As Chloe Wang prepares to leave her University of Chicago campus for a long Thanksgiving break back home in California, she packs a suitcase, turns in her assignments, and hires a fake boyfriend to join her family’s holiday celebration. The practice of renting a boyfriend may raise eyebrows in the US, but has in recent years become something young women in Asia resort to in order to avoid the usual barrage of personal questions from relatives during family holidays like the Lunar New Year.
In Rent a Boyfriend, a bubbly romantic comedy, Chloe Wang doesn’t just want to drive her own romantic narrative. She also wants to thwart her parents’ plans for her to marry chauvinistic Hongbo Kuo, the son of wealthy family friends. So Chloe turns to the company, Rent for Your ’Rents, to hire someone to pose as her boyfriend. Enter Andrew Chan.
College students like Chloe and Andrew rarely figure in young adult fiction, but Gloria Chao paved the way for this age group in her debut YA novel, American Panda. Now with Rent a Boyfriend, she sticks with college students, but Andrew at twenty-one may be the first leading character in YA old enough to drink in the United States.
Andrew, who goes by Drew outside his work as a fake boyfriend, poses as a University of Chicago senior in the midst of medical school applications. He speaks Taiwan-accented Mandarin, as do the Wangs, and he arrives at their house with a bag of fancy mooncakes. Chloe’s dentist parents approve of Andrew’s manners and ambitions, but they would surely kick him out of their house if they knew that the real Drew was a college dropout and aspiring artist.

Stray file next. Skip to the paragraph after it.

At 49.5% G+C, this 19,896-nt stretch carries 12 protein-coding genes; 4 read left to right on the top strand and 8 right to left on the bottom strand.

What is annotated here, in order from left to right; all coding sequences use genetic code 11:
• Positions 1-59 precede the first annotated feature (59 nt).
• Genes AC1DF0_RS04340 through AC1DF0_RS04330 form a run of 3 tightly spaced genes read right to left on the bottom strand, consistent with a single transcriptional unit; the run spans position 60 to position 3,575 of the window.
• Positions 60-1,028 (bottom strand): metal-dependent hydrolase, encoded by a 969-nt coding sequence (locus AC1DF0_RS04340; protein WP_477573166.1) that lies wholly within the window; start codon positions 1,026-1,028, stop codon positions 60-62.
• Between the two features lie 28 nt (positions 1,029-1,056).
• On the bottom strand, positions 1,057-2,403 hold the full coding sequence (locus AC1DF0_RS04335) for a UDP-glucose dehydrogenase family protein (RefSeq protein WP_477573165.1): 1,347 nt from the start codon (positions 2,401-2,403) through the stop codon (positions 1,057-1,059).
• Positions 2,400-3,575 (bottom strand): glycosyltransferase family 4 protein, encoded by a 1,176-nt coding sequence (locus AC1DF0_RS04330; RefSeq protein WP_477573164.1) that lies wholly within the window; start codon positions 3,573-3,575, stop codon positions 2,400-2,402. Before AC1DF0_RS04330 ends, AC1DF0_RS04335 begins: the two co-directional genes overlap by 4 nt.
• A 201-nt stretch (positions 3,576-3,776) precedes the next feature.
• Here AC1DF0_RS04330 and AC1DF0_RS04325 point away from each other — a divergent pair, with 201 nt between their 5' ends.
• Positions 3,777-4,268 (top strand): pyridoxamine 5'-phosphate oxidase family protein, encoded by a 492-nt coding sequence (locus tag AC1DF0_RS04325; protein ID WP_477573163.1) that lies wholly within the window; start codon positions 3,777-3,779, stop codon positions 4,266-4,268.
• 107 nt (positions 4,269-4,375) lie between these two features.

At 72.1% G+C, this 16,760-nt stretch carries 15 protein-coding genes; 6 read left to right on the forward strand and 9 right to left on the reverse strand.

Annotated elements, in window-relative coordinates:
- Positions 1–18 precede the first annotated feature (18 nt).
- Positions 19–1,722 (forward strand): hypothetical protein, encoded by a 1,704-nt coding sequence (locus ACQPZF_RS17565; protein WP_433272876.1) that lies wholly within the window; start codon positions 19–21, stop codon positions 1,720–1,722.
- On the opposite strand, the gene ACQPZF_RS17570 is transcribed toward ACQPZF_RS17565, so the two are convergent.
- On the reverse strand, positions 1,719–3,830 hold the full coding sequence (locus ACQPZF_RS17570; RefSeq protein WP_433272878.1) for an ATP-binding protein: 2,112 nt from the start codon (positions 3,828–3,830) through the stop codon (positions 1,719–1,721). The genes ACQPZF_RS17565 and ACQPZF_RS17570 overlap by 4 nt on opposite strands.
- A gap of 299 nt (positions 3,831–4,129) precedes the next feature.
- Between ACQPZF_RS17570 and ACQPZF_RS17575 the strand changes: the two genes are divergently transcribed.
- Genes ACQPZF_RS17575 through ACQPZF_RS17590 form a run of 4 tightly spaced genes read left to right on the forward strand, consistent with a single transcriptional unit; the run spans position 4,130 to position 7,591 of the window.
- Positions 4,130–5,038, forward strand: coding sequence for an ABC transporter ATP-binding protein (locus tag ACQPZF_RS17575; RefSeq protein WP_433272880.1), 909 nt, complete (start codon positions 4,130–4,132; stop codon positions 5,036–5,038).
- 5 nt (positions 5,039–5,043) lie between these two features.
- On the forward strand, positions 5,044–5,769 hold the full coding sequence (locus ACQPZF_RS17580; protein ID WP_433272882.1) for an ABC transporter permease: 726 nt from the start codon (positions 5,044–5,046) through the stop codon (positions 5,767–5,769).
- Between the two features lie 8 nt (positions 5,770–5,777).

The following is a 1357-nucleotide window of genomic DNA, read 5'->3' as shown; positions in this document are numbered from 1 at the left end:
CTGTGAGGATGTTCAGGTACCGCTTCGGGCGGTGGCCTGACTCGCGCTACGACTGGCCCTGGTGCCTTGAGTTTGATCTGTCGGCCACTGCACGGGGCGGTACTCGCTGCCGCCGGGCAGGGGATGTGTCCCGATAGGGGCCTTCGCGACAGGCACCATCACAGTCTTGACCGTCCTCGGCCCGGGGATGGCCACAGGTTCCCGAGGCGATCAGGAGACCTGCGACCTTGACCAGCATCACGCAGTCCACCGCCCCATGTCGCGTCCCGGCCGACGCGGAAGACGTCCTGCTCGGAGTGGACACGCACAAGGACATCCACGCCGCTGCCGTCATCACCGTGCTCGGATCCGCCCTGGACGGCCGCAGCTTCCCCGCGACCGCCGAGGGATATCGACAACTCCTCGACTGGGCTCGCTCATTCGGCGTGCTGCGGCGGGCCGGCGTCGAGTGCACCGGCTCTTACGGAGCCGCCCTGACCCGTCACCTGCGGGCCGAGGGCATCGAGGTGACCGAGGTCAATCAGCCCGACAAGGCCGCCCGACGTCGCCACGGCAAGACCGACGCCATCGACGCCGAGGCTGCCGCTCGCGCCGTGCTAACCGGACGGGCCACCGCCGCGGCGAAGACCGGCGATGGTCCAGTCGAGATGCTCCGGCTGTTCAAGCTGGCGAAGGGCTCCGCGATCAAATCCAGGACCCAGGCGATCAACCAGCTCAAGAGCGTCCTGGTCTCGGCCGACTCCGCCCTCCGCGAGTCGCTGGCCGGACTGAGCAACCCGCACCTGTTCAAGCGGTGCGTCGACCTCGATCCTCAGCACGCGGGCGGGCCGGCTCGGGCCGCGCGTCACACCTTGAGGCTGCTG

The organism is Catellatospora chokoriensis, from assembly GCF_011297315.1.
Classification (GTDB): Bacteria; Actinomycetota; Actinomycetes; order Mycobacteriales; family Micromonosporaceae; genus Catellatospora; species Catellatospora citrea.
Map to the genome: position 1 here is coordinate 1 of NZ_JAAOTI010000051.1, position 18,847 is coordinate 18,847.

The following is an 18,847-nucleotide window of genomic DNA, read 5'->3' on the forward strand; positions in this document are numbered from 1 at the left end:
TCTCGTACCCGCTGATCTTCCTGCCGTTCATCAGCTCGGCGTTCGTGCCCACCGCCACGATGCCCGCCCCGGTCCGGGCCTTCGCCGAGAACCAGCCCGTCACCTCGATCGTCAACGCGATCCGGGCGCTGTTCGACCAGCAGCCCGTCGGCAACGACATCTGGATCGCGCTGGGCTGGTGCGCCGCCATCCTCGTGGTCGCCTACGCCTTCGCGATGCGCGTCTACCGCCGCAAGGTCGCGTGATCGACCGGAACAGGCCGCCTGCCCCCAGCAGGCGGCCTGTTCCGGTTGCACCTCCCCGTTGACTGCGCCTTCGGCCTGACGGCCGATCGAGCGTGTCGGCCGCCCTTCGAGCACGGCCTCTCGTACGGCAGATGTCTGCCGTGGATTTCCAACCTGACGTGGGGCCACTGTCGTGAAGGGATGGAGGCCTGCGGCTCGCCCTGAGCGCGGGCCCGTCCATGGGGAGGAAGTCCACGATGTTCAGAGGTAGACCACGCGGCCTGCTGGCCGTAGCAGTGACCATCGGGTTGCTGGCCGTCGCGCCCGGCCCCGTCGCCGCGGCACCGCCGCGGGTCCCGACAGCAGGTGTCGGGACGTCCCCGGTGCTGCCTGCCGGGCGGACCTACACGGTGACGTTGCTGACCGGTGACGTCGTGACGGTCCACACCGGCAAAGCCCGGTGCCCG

But for the time being, he serves his purpose and even goes along with the interesting fusion concoctions Chloe’s mom puts together for their first break at that Wang house.
Andrew bit into a scrambled egg, ketchup, and Kraft Single sandwich on pan-fried raisin bread drizzled in ginger honey. How he didn’t spit it out immediately was beyond my taste buds and certainly made me feel better about his backbreaking price.
When Chloe’s father brings Andrew to his clinic for an emergency dental procedure, he thinks Drew will enjoy the experience; any aspiring surgeon would. But Drew can barely stand to enter the clinic, let alone assist Dr Wang in a procedure involving a cesspool of germs.
In my year and a half at Rent for Your ’Rents, I had been covered in spit, yes (when Michelle’s mother yelled at me about the soaps and a spray accompanied every third consonant), had worn a mask, yes (at Grace’s house, because her nainai was a hundred and we all had to cover up so she wouldn’t get sick), but no, I’d never been covered in spit while wearing a mask that suddenly felt too thin. All while holding tools in a stranger’s mouth.
Drew returns for more holidays, namely Christmas and the Lunar New Year. But as the lies pile up and their relationship blossoms—in real life—they find themselves digging a deeper hole of deception. Getting out of marriage with Hongbo is one thing, but Chloe’s left with the problem convincing her parents that the real Drew is right for her.
Gloria Chao is known for her inter-generational tales of young adult angst when it comes to balancing Chinese traditions with western customs. In Rent a Boyfriend, she draws from some personal experiences, although she has never rented a boyfriend herself (she’s long been married to her college sweetheart). But she did try to please her parents by studying business at MIT and later training as a dentist. In dental school, she learned that germs and pus were not her thing. It was at that time that she turned to young adult fiction—as a reader—to mentally escape the world of fillings and root canals.
Any number of Asian cultural practices from Tik Tok videos to wearing masks are increasingly commonplace and accepted in American society as well. Rent a Boyfriend is a fun, romantic comedy, but perhaps it’s also a leading indicator of yet another new trend as well.